The Myth of the Democratic Advantage

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19 Scopus citations


Existing research points to a democratic advantage in public good provision. Compared to their authoritarian counterparts, democratically elected leaders face more political competition and must please a larger portion of the population to stay in office. This paper provides an impartial reevaluation of the empirical record using the techniques of global sensitivity analysis. Democracy proves to have no systematic association with a range of health and education outcomes, despite an abundance of published empirical and theoretical findings to the contrary.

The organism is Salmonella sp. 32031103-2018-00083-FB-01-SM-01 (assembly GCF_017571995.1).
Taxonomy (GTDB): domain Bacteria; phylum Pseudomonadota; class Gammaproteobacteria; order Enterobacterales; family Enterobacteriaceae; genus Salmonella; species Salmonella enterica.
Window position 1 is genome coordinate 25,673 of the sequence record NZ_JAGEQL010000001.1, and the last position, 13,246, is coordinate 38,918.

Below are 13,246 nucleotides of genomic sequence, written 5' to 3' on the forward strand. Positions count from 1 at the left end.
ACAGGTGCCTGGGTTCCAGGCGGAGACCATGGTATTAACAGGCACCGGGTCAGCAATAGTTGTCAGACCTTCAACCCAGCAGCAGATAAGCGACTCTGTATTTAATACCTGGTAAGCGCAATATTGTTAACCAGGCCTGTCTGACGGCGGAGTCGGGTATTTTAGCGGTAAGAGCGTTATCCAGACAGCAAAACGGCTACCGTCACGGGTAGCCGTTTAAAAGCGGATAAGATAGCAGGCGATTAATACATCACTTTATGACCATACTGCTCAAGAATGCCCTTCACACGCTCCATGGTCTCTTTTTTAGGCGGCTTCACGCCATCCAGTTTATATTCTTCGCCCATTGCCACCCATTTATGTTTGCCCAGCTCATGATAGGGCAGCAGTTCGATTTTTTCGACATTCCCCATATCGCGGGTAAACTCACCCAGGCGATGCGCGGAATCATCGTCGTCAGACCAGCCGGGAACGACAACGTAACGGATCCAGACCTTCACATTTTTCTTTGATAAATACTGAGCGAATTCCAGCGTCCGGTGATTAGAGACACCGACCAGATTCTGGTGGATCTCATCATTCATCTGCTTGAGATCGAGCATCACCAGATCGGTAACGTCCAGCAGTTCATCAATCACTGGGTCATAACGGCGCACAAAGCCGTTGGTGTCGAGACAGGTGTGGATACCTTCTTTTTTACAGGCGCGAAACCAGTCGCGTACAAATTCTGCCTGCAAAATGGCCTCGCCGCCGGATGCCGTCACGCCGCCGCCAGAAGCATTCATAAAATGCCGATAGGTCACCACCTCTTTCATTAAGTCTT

Original languageEnglish (US)
Pages (from-to)261-277
Number of pages17
JournalStudies in Comparative International Development
Issue number3
StatePublished - Sep 1 2017

All Science Journal Classification (ASJC) codes

  • Development
  • Sociology and Political Science
  • Political Science and International Relations


  • Authoritarianism
  • Democracy
  • Public good provision
  • Regime type
  • Sensitivity analysis


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